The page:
Start-ups continue to drive corporates wild with interest. The reason is simple: a new company class called start-ups are growing like crazy with incredible valuations whilst traditional commercial enterprise, be it telcos, automotive or banks look on with bulging green eyes. Ubers, Teslas and Netflixs have made their traditional corporate competitors very envious and clearly nervous. So what to do?
One large corporate saw this trend early and decided to meet it heads-on: it started a program connecting the corporation – via investment or straightforward human engagement – with start-ups, entrepreneurs and tomorrow’s geniuses. Telefonica’s Open Future, of which Wayra is the core startup project, is the largest corporate venture program in the world and it has helped the fourth largest telco to remain vital and relevant.
Wayra, Telefonica’s start-up accelerator, is active in 11 countries and to date has accelerated more than 650 digital companies.
The Munich business is currently scouting for new teams. We went to the land of laptops and lederhosen to see what the managing director Garan Goodman has to say about start-ups, Germany and of course the Telco.
Crazy times for Telcos right now?
Explain crazy, would you?
Competition, market fragmentation and every man and his dog offering communication platforms that threaten your dominance.
Yes and no. Yes, because as passionate technology geeks we are constantly seeking the best new thing to bring to market, and the competition for brains and creativity is extreme. No, because we have a stable and fairly vanilla business that simply needs hard work and focus. Which we do pretty well, serving 46 million customers.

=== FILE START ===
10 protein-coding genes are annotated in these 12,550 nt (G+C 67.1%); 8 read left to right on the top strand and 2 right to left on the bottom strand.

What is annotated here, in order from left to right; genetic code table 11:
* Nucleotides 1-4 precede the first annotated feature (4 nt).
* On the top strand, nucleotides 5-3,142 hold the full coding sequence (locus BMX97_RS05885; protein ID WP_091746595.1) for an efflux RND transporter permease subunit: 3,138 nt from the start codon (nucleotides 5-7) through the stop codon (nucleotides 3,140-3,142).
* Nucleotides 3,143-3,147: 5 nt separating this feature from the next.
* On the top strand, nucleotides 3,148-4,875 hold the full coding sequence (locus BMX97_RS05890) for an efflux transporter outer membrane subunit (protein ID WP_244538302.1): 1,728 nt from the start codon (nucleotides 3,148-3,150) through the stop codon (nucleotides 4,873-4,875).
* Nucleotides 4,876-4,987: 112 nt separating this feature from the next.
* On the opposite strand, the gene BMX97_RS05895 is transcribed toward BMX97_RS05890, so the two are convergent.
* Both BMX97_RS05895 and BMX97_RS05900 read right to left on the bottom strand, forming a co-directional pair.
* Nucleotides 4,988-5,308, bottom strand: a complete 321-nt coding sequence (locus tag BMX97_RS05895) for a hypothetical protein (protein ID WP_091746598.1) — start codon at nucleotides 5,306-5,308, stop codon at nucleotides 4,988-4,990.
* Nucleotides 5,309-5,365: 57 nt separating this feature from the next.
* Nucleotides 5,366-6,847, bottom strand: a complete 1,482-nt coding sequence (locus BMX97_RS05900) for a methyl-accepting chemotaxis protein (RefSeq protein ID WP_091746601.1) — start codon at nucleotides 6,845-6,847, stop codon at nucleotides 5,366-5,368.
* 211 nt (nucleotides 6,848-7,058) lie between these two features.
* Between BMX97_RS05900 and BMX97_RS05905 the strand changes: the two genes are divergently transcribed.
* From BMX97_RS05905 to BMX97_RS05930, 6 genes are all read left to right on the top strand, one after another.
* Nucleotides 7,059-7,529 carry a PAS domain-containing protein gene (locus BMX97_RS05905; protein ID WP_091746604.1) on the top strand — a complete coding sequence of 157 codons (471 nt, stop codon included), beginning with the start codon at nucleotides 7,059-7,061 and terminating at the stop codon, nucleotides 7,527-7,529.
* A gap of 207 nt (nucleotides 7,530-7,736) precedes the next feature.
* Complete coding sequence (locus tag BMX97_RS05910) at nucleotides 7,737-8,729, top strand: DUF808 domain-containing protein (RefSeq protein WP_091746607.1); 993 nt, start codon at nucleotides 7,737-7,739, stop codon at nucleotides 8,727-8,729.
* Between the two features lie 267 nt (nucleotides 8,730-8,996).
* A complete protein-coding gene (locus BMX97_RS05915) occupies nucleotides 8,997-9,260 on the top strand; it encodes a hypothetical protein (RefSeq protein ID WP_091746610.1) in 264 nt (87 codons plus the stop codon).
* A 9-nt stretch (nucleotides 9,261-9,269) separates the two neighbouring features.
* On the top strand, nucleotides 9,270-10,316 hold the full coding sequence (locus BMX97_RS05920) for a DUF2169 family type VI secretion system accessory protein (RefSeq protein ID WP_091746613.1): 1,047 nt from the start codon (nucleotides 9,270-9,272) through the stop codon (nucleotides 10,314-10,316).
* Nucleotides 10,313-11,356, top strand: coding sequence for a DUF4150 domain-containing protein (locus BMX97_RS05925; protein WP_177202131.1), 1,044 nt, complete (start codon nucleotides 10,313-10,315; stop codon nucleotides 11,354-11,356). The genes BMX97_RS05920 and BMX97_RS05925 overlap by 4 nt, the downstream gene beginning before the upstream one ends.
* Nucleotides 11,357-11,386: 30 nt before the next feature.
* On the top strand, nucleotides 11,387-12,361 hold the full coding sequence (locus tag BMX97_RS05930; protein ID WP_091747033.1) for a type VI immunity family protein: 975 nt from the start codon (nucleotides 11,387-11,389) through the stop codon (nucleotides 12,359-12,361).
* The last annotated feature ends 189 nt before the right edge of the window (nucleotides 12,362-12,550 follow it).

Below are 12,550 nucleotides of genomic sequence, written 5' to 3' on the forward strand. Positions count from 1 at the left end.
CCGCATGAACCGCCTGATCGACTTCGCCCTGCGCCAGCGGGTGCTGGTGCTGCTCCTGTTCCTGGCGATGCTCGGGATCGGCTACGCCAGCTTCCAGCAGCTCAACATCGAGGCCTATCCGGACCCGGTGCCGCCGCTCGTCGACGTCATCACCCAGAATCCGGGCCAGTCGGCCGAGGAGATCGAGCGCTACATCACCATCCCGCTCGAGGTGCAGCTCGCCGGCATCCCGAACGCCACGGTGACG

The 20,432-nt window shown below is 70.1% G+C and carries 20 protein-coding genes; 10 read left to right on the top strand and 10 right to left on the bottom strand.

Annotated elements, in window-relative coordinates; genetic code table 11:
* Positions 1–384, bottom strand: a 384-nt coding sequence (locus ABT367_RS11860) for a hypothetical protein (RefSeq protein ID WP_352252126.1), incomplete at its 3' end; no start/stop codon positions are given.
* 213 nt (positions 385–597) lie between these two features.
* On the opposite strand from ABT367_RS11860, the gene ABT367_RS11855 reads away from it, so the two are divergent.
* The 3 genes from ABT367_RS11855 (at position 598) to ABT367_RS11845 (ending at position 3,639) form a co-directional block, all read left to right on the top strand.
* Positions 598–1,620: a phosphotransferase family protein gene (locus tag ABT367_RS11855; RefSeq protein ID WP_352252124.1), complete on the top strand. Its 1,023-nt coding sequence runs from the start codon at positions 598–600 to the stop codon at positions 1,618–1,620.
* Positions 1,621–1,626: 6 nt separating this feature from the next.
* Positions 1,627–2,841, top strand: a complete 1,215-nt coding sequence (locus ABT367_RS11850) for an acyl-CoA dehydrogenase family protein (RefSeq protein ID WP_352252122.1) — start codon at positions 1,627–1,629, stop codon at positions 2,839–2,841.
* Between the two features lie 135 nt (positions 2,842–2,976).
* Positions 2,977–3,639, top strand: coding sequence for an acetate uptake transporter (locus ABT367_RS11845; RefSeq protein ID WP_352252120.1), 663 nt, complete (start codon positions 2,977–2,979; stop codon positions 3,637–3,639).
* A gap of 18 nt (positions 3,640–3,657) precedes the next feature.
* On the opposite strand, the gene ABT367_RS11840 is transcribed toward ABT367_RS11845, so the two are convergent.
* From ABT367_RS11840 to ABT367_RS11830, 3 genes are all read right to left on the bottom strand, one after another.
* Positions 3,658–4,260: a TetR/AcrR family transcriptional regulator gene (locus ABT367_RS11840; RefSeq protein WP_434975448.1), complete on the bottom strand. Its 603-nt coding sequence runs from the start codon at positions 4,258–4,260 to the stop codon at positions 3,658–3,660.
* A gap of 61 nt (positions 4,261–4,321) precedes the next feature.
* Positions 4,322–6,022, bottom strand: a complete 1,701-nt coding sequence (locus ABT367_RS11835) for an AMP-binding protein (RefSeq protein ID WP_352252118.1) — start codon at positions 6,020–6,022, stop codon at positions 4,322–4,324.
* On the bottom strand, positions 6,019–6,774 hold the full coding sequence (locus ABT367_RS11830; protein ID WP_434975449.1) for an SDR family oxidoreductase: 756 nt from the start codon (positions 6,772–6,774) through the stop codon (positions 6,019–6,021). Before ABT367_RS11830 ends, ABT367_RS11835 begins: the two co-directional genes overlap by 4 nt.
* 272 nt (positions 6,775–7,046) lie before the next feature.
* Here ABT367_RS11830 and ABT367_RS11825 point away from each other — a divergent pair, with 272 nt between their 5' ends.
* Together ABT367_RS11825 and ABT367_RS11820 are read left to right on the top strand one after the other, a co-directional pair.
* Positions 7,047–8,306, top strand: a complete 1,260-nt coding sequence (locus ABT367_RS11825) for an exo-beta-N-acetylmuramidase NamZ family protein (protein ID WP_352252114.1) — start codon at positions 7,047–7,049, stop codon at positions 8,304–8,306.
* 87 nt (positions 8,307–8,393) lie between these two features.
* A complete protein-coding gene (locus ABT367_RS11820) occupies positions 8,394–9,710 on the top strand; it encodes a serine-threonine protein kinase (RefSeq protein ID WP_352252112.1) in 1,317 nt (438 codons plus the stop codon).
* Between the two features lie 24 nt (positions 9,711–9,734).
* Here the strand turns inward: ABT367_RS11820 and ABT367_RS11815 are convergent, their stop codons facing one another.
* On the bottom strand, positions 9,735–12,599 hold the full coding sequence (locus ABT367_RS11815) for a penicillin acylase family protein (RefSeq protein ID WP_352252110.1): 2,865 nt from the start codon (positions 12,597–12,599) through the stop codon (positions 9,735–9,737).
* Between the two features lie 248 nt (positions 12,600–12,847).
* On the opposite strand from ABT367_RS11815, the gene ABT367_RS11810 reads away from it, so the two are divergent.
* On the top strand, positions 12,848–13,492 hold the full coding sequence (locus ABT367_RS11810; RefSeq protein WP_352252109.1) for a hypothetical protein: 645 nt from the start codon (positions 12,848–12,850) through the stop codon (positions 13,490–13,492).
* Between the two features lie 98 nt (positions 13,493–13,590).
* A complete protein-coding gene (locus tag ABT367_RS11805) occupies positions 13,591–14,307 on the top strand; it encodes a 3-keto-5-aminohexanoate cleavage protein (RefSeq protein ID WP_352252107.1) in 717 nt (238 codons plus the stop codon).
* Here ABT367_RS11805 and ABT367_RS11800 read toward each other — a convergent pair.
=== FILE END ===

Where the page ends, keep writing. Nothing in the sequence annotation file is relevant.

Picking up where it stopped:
Right! And we saw lots of cool new O2 marketing coming into town. Looking tight! But let’s try to understand more about you guys being passionate technology geeks. Sounds great but what are you talking about?
Clearly I’m talking about our business, Wayra Deutschland GmbH, which is focused on locating, investing and accelerating the brightest teams in close cooperation with our partner Telefónica. In the past corporates thought that having a bunch of cool engineering dudes sitting in a colourful office would be enough. That the drive of bright and passionate people would transplant itself into the corporate bloodstream, infecting otherwise bored and stagnant colleagues with the same entrepreneurial symptoms. Suddenly all that angst about not being cool enough and losing relevance would be cured. Well it didn’t work. It wasn’t enough. Not surprisingly, the corporate is simply too resistant to outside influence.
Yes I’m with you. Corporate accelerators are not a new idea. I believe US firms where running programs back in the 1950s. Wasn’t Xerox’s Palo Alto Research Center one of the first giving us much of what we take to be normal computing interface functions such as the mouse and windows?